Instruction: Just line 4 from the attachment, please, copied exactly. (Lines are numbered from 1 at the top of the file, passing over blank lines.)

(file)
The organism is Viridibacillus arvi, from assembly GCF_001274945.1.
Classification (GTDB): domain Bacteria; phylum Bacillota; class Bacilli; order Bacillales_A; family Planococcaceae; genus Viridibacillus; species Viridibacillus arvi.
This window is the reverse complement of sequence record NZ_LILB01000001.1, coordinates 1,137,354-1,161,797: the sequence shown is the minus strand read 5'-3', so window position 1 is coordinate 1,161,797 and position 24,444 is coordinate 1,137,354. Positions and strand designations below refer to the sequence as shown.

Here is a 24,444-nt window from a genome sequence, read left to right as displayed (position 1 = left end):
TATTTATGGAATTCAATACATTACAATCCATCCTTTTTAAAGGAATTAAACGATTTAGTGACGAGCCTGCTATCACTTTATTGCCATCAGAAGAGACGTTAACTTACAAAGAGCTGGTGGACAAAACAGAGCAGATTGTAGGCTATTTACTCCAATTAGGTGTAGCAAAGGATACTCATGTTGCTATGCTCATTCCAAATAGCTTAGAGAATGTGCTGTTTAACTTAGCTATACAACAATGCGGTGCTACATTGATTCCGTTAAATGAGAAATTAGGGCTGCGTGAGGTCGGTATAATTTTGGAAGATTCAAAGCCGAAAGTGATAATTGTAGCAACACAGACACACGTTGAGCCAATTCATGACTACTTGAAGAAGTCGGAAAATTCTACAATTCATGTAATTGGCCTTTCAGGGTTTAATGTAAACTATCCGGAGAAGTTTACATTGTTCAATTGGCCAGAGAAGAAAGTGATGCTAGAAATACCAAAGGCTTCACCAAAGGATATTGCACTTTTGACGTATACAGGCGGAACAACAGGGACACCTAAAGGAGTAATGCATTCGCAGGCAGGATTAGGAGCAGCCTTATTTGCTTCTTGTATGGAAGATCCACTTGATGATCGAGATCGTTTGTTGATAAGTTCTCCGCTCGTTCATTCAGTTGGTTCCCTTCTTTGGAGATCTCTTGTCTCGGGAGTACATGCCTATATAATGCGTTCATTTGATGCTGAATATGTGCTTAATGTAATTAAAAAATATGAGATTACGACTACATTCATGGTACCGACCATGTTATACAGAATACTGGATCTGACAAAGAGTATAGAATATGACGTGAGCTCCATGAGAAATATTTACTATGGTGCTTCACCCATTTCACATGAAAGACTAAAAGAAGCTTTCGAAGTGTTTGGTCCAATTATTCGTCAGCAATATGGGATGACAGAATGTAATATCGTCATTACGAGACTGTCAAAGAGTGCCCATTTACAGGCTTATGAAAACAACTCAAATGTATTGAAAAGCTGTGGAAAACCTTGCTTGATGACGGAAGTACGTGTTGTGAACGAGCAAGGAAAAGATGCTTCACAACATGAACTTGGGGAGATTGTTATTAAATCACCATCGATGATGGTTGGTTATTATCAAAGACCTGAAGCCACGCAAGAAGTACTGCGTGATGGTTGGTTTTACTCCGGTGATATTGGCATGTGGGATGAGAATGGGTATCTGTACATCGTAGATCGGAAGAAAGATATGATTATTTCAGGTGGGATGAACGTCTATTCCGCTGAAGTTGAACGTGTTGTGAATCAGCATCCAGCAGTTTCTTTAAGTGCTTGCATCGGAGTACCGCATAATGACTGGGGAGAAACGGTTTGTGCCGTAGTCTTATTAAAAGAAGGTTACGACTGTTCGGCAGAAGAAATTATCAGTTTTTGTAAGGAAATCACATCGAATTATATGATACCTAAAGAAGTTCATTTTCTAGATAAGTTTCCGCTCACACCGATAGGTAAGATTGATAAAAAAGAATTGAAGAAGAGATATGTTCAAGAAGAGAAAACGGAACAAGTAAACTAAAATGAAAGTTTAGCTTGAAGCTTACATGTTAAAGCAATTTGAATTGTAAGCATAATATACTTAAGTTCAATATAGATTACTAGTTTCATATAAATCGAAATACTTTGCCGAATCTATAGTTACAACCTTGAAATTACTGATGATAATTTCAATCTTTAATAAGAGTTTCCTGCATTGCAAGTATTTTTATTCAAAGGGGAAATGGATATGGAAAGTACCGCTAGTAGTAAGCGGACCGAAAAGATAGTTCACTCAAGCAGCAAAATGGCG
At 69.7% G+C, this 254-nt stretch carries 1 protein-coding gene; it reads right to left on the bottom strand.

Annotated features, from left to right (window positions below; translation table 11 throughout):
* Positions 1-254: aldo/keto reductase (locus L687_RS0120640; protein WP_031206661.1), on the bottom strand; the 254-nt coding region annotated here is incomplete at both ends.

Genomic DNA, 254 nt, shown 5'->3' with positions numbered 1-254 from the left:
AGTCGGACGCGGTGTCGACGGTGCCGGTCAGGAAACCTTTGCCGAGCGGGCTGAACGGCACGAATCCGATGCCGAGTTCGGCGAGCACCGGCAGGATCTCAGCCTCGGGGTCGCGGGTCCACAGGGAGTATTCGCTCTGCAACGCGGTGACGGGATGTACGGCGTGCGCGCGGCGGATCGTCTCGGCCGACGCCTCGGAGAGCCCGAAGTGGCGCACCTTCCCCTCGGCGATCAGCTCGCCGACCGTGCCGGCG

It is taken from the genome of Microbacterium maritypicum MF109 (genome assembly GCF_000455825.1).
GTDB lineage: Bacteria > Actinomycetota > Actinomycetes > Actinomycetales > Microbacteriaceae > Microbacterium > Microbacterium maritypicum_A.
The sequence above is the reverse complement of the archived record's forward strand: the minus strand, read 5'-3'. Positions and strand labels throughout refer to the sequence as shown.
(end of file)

Here is a 24,444-nt window from a genome sequence, read left to right as displayed (position 1 = left end):